Reynolds's response was...telling.

After calling stay-at-home orders a "divisive issue," the governor said:

"I would say that maybe [Fauci] doesn't have all the information"

Fauci has quickly become one of the most notable figures in the pandemic's response, and one of the few officials in President Donald Trump's virus task force that Americans widely trust to deliver accurate information. He's been an integral part of curbing health crises from the HIV/AIDS epidemic in the United States to Avian Flu to H1N1 and more.

If Fauci doesn't have all the information, then the country is—for lack of a better word—completely screwed.

People were appalled at the governor's defense.





It's safe to say that Fauci has more information and experience in these situations than any governor in the nation—including Reynolds.



The death toll in the United States from the virus recently surpassed 6000.

Information saves lives. Ignorance endangers them.

Win McNamee/Getty Images

In the face of the global pandemic that's killed over 5000 Americans, President Donald Trump is still expressing reluctance to employ federal powers to assist states hardest hit by the virus.

Among the most urgent of obstacles some governors are facing is a shortage of crucial medical equipment—including ventilators—often needed to treat the highly contagious respiratory virus.

Keep reading... Show less
Mark Makela/Getty Images

The respiratory virus that's ballooned into a global pandemic and brought daily life in the United States to a halt has carried another chilling side effect with it.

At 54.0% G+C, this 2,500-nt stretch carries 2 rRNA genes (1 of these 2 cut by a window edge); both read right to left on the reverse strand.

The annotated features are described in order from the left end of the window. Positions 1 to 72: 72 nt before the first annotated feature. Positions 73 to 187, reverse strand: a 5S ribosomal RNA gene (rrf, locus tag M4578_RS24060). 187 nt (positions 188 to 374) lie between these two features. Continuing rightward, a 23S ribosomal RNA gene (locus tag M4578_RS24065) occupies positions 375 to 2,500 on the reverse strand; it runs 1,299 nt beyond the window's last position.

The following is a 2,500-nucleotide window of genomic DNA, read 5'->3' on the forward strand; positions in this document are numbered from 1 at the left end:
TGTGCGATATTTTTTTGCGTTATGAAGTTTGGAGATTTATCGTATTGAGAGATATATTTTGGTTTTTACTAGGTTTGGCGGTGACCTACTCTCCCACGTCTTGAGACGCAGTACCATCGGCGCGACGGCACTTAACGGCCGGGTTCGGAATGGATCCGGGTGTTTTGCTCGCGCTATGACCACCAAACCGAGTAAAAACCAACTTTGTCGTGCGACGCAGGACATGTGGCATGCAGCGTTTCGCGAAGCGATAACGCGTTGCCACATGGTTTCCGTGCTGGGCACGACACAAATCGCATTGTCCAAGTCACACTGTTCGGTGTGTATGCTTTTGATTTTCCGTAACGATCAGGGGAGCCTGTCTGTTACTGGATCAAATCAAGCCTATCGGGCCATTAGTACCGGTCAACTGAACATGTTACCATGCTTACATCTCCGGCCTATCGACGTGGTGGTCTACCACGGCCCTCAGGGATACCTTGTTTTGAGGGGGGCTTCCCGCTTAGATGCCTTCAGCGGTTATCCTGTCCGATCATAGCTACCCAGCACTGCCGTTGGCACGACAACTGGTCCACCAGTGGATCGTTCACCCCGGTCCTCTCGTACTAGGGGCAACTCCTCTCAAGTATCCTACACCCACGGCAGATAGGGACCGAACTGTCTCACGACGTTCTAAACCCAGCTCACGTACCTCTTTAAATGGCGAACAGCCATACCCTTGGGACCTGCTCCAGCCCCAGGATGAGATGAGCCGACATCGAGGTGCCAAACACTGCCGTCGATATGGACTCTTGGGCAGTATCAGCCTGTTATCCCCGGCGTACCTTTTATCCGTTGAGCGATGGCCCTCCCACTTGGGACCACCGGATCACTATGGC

Because the virus originated in Wuhan, China, anti-Chinese hysteria has sprouted up across the country. These racist flames have only been stoked by President Donald Trump, whose insistence on calling it "Chinese virus" corresponded with an uptick in hate crimes and harassment of Asian Americans across the across the United States, regardless of their country of origin or ancestry.

Keep reading... Show less
Samuel Corum/Getty Images // SAUL LOEB/AFP via Getty Images

Even in the face of a national health crisis that threatens hundreds of thousands of American lives, President Donald Trump has consistently signaled that he's incapable of rising to the urgency of the moment, choosing instead to pick fights with governors over Twitter and to brag about the ratings of his press briefings.

That string of behavior continued with a letter to Senate Minority Leader Chuck Schumer (D-NY), which read more like one of the President's Twitter screeds than a letter from the President of the United States.

Keep reading... Show less
U.S. Navy

The internet is flooded with messages of support for Navy Captain Brett Crozier, who commands the 5000 person crew of the Roosevelt, an aircraft carrier that was recently forced to dock in Guam.

Crozier sent a letter to the Navy this week begging for additional supplies and resources to aid the 93 people on the Roosevelt who tested positive for the virus that's become a global pandemic, as well as facilities for the additional 1000 people who need to be quarantined.

Keep reading... Show less